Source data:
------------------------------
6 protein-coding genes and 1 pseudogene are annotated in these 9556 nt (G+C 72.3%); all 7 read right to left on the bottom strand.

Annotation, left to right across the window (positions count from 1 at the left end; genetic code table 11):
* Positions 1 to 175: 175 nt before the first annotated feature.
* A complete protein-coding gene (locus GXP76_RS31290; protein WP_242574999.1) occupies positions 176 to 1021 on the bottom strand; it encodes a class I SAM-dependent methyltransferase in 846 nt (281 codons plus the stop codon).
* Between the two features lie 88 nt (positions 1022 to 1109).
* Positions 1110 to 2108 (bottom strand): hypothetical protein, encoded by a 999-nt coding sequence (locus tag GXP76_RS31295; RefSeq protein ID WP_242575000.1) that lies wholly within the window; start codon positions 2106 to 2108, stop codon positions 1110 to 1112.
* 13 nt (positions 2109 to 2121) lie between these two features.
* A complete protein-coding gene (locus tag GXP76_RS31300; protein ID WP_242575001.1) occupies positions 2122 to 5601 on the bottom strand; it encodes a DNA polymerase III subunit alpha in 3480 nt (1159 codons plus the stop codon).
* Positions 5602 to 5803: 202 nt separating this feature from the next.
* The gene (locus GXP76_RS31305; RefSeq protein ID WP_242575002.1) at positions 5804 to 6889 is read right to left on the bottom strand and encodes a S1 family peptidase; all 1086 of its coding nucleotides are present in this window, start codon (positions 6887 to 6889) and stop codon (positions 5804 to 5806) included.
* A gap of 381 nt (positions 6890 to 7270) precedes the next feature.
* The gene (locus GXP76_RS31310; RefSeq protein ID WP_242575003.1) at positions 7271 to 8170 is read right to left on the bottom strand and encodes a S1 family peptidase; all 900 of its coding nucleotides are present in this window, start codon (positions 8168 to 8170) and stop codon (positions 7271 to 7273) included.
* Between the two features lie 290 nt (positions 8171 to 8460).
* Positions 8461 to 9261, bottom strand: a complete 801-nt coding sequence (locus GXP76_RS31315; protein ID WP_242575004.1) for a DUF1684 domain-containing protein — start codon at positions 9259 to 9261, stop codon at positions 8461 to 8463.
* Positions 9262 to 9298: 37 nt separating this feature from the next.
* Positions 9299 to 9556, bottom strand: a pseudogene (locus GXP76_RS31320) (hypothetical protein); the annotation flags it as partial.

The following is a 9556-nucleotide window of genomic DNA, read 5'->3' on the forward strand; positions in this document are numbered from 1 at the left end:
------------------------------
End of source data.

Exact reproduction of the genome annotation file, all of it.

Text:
6 protein-coding genes and 1 pseudogene are annotated in these 9556 nt (G+C 72.3%); all 7 read right to left on the bottom strand.

Annotation, left to right across the window (positions count from 1 at the left end; genetic code table 11):
* Positions 1 to 175: 175 nt before the first annotated feature.
* A complete protein-coding gene (locus GXP76_RS31290; protein WP_242574999.1) occupies positions 176 to 1021 on the bottom strand; it encodes a class I SAM-dependent methyltransferase in 846 nt (281 codons plus the stop codon).
* Between the two features lie 88 nt (positions 1022 to 1109).
* Positions 1110 to 2108 (bottom strand): hypothetical protein, encoded by a 999-nt coding sequence (locus tag GXP76_RS31295; RefSeq protein ID WP_242575000.1) that lies wholly within the window; start codon positions 2106 to 2108, stop codon positions 1110 to 1112.
* 13 nt (positions 2109 to 2121) lie between these two features.
* A complete protein-coding gene (locus tag GXP76_RS31300; protein ID WP_242575001.1) occupies positions 2122 to 5601 on the bottom strand; it encodes a DNA polymerase III subunit alpha in 3480 nt (1159 codons plus the stop codon).
* Positions 5602 to 5803: 202 nt separating this feature from the next.
* The gene (locus GXP76_RS31305; RefSeq protein ID WP_242575002.1) at positions 5804 to 6889 is read right to left on the bottom strand and encodes a S1 family peptidase; all 1086 of its coding nucleotides are present in this window, start codon (positions 6887 to 6889) and stop codon (positions 5804 to 5806) included.
* A gap of 381 nt (positions 6890 to 7270) precedes the next feature.
* The gene (locus GXP76_RS31310; RefSeq protein ID WP_242575003.1) at positions 7271 to 8170 is read right to left on the bottom strand and encodes a S1 family peptidase; all 900 of its coding nucleotides are present in this window, start codon (positions 8168 to 8170) and stop codon (positions 7271 to 7273) included.
* Between the two features lie 290 nt (positions 8171 to 8460).
* Positions 8461 to 9261, bottom strand: a complete 801-nt coding sequence (locus GXP76_RS31315; protein ID WP_242575004.1) for a DUF1684 domain-containing protein — start codon at positions 9259 to 9261, stop codon at positions 8461 to 8463.
* Positions 9262 to 9298: 37 nt separating this feature from the next.
* Positions 9299 to 9556, bottom strand: a pseudogene (locus GXP76_RS31320) (hypothetical protein); the annotation flags it as partial.

The following is a 9556-nucleotide window of genomic DNA, read 5'->3' on the forward strand; positions in this document are numbered from 1 at the left end: